I have an oculus rift. I'm really excited about the future with these. I personally do get nausea in some environments but others do not cause it. When I find something that is done well and truly immersive, it is a mind blowingly great experience. The newer versions with higher definition screens and lower latency will help reduce the instances of nausea inducing environments as well.
I don't think that you'll see one of these on every kid, like you see a console controller in every kids hand. I do think that this will be successfull though and they will be fairly common.
While its a heads up for technology and folks who are developing these goggles play games, wonder what users think about it. To many youths, its the next cool thing to have, but what about heachache, nausea and other physical conditions that its overuse can lead to. Many of people I know cant even enjoy 3d movies and get into migrane headaches.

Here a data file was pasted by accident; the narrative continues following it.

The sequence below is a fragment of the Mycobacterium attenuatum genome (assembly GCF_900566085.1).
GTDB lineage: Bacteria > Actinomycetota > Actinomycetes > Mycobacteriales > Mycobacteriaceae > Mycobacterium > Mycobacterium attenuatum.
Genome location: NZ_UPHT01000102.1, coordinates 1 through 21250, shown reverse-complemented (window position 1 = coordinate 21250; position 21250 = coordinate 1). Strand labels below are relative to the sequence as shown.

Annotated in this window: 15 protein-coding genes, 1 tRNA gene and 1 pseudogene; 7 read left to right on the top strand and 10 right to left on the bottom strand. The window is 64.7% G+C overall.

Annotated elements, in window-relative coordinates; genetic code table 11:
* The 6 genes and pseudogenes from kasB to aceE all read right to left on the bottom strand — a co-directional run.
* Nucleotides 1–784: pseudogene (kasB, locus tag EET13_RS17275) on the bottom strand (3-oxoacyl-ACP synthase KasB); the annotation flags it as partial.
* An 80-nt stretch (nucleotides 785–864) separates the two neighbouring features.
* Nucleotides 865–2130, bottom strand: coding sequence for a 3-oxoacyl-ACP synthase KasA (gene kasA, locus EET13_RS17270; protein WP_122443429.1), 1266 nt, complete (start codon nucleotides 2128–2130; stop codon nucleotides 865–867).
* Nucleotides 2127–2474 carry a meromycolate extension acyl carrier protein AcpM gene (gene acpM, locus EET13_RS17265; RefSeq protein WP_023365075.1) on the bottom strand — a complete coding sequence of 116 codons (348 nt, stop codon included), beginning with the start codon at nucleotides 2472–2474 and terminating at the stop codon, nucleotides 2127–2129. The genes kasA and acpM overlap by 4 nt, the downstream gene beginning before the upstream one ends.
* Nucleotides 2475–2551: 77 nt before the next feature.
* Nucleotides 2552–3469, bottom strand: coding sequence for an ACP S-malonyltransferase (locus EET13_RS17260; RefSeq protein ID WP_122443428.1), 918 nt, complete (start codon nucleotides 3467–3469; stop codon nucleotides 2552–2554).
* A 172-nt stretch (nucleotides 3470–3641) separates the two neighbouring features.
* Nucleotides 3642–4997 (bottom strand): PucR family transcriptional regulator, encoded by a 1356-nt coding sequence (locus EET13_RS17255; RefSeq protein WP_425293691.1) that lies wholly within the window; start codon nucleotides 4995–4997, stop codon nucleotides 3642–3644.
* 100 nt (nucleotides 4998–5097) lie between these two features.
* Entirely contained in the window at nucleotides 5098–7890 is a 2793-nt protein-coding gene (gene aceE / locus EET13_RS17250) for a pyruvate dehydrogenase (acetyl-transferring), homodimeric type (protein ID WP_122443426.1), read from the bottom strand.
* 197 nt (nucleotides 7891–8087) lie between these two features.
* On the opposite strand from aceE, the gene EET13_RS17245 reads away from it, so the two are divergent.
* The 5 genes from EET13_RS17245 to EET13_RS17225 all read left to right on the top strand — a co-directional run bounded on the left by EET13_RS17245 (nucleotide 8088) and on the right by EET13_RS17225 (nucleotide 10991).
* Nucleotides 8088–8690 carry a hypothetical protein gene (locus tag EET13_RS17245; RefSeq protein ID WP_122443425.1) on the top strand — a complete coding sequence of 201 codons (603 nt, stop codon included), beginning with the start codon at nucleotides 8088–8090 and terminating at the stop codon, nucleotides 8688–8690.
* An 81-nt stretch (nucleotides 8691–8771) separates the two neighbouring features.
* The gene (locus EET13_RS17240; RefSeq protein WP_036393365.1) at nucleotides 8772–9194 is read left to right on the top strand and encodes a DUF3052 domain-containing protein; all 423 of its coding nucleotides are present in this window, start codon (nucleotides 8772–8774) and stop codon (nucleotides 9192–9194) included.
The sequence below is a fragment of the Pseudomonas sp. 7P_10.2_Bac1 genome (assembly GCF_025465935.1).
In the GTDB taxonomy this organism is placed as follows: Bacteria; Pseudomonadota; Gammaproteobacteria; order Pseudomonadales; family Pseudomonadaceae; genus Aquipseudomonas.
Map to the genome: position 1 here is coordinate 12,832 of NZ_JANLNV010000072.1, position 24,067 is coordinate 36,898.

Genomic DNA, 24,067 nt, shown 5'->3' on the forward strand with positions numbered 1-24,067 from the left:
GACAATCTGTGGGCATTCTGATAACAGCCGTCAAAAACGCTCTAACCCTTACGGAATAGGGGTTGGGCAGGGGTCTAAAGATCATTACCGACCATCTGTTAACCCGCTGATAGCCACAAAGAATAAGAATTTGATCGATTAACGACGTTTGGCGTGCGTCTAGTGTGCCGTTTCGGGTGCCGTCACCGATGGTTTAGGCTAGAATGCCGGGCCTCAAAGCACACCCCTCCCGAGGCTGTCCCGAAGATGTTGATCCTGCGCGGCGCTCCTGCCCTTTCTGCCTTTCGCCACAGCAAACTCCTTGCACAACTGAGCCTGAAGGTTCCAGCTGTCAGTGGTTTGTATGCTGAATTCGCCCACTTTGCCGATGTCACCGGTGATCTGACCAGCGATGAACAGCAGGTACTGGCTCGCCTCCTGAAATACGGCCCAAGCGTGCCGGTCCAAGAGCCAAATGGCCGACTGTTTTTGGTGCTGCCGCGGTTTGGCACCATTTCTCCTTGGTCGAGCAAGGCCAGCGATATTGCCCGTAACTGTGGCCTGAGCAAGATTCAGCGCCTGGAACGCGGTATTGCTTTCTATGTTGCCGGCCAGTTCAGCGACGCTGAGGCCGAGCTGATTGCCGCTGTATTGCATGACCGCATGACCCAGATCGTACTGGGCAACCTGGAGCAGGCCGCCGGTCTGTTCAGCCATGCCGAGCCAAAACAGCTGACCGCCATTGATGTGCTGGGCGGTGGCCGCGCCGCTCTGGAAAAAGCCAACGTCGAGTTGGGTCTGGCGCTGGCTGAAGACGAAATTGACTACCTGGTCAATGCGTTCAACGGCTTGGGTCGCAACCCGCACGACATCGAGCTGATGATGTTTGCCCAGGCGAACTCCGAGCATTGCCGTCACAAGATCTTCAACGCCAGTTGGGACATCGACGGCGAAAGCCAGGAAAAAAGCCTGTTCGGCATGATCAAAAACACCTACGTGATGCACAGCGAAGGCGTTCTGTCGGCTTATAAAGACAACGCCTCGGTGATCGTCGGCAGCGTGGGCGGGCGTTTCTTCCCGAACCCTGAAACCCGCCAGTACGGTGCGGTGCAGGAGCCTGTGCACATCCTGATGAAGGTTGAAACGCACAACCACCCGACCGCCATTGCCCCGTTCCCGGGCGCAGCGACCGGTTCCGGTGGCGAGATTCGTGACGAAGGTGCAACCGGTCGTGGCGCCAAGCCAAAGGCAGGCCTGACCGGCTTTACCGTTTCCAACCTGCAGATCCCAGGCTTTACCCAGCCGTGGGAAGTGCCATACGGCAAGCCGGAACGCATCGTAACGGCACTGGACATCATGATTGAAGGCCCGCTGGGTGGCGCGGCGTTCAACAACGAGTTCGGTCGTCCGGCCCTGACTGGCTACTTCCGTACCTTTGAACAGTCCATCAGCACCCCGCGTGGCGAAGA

But technically I think its what is the need of the play games. I wonder one day people can have virtual playgrounds inside their living rooms, have virtual players (roboots) who can play with them. I guess when it comes to technology if one keep challenging there are always wonders one can get.
But then at the end nothing like geting on real playground and playing some real sports.
What are the engineering and design challenges in creating successful IoT devices? These devices are usually small, resource-constrained electronics designed to sense, collect, send, and/or interpret data. Some of the devices need to be smart enough to act upon data in real time, 24/7. Are the design challenges the same as with embedded systems, but with a little developer- and IT-skills added in? What do engineers need to know? Rick Merritt talks with two experts about the tools and best options for designing IoT devices in 2016. Specifically the guests will discuss sensors, security, and lessons from IoT deployments.